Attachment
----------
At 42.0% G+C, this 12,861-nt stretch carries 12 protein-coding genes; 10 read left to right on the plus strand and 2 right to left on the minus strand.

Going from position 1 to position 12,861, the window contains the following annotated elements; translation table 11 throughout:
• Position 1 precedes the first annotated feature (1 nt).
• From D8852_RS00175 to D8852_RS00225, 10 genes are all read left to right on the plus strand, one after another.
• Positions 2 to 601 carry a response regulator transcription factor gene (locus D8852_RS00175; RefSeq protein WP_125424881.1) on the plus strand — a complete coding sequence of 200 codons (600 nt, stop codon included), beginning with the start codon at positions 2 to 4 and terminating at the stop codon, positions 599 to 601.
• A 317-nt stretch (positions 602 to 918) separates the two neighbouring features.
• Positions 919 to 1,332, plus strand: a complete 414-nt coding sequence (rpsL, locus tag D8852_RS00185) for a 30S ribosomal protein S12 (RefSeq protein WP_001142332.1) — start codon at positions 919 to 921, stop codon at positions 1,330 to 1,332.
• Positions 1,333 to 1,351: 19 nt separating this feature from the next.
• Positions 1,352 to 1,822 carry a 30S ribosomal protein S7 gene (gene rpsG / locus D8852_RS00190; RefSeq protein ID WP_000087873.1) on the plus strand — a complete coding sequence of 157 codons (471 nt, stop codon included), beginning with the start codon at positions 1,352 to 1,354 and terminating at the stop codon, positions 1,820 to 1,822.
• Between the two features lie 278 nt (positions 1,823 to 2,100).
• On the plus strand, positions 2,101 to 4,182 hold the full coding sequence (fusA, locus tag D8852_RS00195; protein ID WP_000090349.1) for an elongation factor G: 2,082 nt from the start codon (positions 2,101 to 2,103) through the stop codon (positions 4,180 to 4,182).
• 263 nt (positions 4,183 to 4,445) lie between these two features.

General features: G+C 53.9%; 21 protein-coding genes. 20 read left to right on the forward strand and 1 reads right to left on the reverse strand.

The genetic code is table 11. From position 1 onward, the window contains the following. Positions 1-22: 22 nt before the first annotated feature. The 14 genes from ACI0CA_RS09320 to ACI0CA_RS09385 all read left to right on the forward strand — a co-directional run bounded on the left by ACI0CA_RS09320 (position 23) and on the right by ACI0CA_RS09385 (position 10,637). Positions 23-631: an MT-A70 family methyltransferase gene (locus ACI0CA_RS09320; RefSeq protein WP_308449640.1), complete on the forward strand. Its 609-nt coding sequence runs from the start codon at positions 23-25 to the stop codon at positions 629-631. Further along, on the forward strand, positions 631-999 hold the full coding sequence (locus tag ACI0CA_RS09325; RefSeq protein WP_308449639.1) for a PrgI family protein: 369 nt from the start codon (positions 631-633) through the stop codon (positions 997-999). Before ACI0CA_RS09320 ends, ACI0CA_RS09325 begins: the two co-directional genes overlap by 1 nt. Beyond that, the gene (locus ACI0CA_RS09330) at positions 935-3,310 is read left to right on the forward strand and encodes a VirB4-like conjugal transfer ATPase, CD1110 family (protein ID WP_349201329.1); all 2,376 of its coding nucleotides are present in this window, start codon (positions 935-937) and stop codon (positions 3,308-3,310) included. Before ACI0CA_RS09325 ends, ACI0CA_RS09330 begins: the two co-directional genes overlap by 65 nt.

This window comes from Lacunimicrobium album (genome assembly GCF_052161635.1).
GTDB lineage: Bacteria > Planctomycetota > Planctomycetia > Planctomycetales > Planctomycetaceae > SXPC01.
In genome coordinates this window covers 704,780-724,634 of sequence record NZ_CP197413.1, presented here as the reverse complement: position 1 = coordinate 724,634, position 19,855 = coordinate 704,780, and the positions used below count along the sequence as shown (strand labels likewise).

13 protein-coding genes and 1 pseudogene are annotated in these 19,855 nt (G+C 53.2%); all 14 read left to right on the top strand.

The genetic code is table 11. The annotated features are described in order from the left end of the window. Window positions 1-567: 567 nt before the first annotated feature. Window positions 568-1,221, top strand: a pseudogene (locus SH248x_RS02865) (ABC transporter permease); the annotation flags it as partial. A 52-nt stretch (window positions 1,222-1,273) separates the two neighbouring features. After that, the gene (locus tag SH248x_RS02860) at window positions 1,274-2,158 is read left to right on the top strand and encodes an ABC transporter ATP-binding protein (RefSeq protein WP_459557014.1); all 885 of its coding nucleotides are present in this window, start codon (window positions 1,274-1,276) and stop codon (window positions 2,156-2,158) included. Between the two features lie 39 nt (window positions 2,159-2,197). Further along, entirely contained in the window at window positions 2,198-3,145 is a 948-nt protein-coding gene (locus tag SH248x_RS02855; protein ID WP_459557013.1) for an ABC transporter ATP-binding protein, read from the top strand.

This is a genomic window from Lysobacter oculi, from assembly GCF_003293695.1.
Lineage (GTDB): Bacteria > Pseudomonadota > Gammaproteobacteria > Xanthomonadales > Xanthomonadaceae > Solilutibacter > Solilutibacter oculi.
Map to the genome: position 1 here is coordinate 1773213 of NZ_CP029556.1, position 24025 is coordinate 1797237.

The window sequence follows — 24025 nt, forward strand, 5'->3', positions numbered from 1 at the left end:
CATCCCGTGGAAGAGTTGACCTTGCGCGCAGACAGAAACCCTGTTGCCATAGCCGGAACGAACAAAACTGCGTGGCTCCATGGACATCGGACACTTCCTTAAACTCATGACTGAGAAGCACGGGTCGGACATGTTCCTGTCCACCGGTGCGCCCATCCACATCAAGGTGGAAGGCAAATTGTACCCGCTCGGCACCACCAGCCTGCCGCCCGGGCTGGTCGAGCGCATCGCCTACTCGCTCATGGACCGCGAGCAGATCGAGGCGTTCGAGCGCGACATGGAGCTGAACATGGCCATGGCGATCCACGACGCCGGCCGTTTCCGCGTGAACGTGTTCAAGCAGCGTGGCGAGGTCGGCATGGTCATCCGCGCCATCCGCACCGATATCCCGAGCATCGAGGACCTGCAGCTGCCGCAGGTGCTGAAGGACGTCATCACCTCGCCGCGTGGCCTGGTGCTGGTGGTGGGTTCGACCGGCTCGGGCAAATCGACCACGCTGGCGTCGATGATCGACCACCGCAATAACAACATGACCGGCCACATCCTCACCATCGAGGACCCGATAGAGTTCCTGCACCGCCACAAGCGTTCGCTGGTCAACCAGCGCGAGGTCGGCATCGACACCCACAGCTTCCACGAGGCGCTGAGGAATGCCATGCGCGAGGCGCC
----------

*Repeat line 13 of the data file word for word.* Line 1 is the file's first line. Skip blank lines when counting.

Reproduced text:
General features: G+C 53.9%; 21 protein-coding genes. 20 read left to right on the forward strand and 1 reads right to left on the reverse strand.